I think Roberts is on firm ground in this case. Unlike Apfelroth, I don’t have a problem with this part of the methodology. I do think Roberts should have pointed out that all his main conclusions are in fact based on one single cluster in Falluja, defined using a different method and collected under highly adverse conditions[p6 pg6-7].
” We also stated in the paper that people had to have been sleeping under the same roof with a family for 2 months before their death to be considered a household death. This strict definition of household member may have prevented the recoding of some deaths, particularly among former military members who did not live with any household in the weeks before their death, but it ensured that the type of overestimation that concerns Apfelroth did not occur.”
This two month window means that men in the military and those living transiently, like insurgents and jihadists, would never be counted in the survey[p6 pg2]. It would skew the age and gender of the victims of violence away from adult males and toward women, children and the elderly. It might also skew the cause of death away from small arms and toward airstrikes. Basically, this attribute of the study means the study was designed to measure the deaths of individuals that occurred in or near their own homes. It is therefore hardly surprising that the study shows a large percentage of non-combatant deaths.
” Before publication, the article was critically reviewed by many leading authorities in statistics and public health and their suggestions were incorporated into the paper.”
Trust us, we have many unnamed authority figures backing us up. Honest, some even have lab coats and clipboards!
“The death toll estimated by our study is indeed imprecise…”
Nice of them to admit it. Funny, is it not, that this imprecision doesn’t actually affect the overall quality of the study? If this was a study of disease or drug safety, the question of whether 30,000, 90,000, 150,000, 300,000+ people died would be considered rather relevant. (And just to repeat myself, the precision also affects the measurements of who died and how.)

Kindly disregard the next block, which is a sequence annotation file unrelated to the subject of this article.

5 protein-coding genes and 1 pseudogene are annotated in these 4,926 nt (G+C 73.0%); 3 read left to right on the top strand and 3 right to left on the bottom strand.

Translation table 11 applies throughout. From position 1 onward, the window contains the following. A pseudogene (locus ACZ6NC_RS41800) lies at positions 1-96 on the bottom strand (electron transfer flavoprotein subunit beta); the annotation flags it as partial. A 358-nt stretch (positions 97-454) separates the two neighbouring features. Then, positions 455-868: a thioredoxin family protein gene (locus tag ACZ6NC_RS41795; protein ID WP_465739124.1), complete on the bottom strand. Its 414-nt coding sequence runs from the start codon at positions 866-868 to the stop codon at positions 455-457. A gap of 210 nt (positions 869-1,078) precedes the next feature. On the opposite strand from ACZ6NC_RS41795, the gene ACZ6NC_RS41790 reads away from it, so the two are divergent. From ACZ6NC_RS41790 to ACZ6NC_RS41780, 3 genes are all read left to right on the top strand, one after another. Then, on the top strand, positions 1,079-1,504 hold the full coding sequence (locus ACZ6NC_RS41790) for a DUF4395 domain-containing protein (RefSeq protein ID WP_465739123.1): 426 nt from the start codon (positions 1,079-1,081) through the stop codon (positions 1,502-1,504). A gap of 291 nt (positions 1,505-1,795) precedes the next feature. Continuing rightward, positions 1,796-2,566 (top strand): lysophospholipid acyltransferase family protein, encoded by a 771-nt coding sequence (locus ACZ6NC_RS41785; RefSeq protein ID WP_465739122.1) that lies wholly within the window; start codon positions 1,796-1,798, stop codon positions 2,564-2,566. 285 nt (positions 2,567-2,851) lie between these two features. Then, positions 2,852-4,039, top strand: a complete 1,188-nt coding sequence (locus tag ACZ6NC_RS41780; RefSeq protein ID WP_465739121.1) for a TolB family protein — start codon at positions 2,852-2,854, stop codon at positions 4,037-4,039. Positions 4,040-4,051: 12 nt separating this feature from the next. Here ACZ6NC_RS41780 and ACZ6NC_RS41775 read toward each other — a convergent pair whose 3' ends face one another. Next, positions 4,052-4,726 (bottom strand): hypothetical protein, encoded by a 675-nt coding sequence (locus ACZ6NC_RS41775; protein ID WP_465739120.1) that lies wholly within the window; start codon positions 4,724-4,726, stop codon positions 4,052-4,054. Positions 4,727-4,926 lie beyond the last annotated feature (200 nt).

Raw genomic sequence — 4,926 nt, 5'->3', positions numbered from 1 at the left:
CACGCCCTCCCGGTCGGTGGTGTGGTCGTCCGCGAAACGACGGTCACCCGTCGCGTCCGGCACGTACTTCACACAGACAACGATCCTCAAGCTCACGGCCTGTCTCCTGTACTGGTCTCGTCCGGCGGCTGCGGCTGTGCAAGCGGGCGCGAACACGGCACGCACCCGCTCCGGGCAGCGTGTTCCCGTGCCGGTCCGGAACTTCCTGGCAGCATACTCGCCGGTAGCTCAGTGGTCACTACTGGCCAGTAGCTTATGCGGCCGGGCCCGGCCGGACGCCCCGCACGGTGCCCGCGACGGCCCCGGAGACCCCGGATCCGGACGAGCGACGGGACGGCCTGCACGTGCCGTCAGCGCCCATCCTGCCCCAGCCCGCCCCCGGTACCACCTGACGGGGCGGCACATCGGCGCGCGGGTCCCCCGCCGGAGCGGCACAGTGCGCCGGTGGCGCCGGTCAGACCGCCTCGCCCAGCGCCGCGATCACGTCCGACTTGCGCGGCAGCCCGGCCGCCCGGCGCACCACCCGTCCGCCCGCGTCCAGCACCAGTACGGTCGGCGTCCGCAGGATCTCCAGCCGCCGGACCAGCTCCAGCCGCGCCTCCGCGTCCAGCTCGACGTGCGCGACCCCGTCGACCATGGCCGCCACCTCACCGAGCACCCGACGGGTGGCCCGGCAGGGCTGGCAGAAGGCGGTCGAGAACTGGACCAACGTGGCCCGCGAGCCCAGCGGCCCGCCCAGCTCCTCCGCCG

“and those interested in international law and historical records should not be content with our study”
Neither should those interested in scientific integrity.
“In the interim, we feel this study, as well as the only other published sample survey we know of on the subject,5 point to violence from the Coalition Forces as the main cause of death and remind us that the number of Iraqi deaths is certainly many times higher than reported by passive surveillance methods or in press accounts”
” We declare that we have no conflict of interest.”
Beyond the political, that is.
To sum up: Apfelroth asserts that cluster sampling was a poor methodology to study a heterogeneous (unevenly clumped together) phenomenon like military violence (making the same point I made in my original critique of the study). It was such a poor choice as to fatally undermine the entire study. Roberts never refutes this point but merely pays it lip service, and plows on making statements based wholly on the Falluja cluster data.
I am more convinced than ever that Roberts is not being honest.